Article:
Floyd Mayweather sits in a funny place in the public mind. He is loathed by many who think his boxing style is boring, loved by purists for his defensive skills, loathed by more for his gregarious cash-flaunting, and admired by even more for his ability to bring big money to the table.


He is the man who broke the notorious mould where boxer’s hold little to no power over promoters: Mayweather runs his own show in every sense.

In his early career he was contracted with Bob Arum of Top Rank, and in the contract was a clause that allowed him the option to pay $750,000 opt to of the contract should he wish.

This is where Mayweather possibly cashed in on his biggest bet yet. He paid Top Rank $750,000 to cut ties - despite cashing growing paycheques with the promotional outfit - as he had full faith that he could earn much more on his own terms.

He has taken the world’s highest paid athlete tag for many consecutive years, his earnings for 2014 were $105 million. Mayweather bet on himself and won outright. That much is clear.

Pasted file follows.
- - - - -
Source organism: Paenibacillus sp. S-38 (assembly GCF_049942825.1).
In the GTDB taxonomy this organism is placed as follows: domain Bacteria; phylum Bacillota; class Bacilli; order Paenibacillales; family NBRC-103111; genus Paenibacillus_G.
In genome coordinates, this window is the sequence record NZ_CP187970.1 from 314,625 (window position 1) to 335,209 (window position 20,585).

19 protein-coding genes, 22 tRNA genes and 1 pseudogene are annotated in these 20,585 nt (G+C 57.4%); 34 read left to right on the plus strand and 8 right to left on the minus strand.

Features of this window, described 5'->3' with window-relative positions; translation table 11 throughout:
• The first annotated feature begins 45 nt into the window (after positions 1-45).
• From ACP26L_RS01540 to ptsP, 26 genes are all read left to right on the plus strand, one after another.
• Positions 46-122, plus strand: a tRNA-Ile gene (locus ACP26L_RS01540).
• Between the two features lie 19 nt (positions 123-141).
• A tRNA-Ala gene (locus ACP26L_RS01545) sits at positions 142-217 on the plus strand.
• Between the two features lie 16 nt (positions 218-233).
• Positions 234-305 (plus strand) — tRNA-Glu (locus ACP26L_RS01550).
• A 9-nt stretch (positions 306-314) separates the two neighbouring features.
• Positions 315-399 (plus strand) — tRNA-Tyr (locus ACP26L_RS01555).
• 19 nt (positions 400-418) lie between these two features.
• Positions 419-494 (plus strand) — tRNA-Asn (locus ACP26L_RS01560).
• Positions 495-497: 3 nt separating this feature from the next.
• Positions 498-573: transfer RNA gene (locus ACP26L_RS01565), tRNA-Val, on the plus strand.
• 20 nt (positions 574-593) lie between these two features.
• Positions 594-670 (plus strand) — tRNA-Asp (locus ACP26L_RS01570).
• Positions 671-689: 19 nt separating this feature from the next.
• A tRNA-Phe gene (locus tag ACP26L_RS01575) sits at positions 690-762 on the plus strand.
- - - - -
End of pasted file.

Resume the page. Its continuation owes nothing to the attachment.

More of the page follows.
His money-making ability, however, doesn’t stop at climbing into a boxing ring and outclassing opponents - he has also built a reputation as a big time gambler, placing huge bets and netting more in return.

Earlier this year on May 2 after out-boxing an outclassed Manny Pacquiao - in what was the most anticipated fight of at least the past few decades - he placed $350,000 in four bets that saw him win a handsome return of close to a million dollars.

Again, ‘Money’ Mayweather - as he calls himself - did not miss a chance to brag about his widely perceived ability to seemingly grow money, he Tweeted: “I don't do anything for free. I bet $350,000.00 and walked away with $827,272.73”.

In Mayweather's megafight against Pacquiao on May 2, he earned in excess of $400 million, which works out to roughly $1 million per punch that he threw (not even landed) in the fight.

Now that is a wage, hardly surprising he feels confident to throw more than a few quid at the bookies.

Mayweather also bet this year $200,000 on Golden State Warriors to beat Houston Rockets, a bet where he doubled his money to $400,000.

The brash and cocksure boxer loves nothing more than to broadcast his gambling success on his spectacle of a Twitter account - often posting photos of his bet slips, to prove that he really is the Money man. Good luck in creating a solid argument that suggests otherwise.

His betting love affair with Superbowl is something that goes back a long way, in 2012 he put $75,000 on Spurs, to return hours later to plonk another $200,000. He won that time too, even though he came close to losing.

But Mayweather simply doesn’t lose, not in the boxing ring, nor out of it. He really is a genuine Money Man - and no better moniker could be contrived to describe him.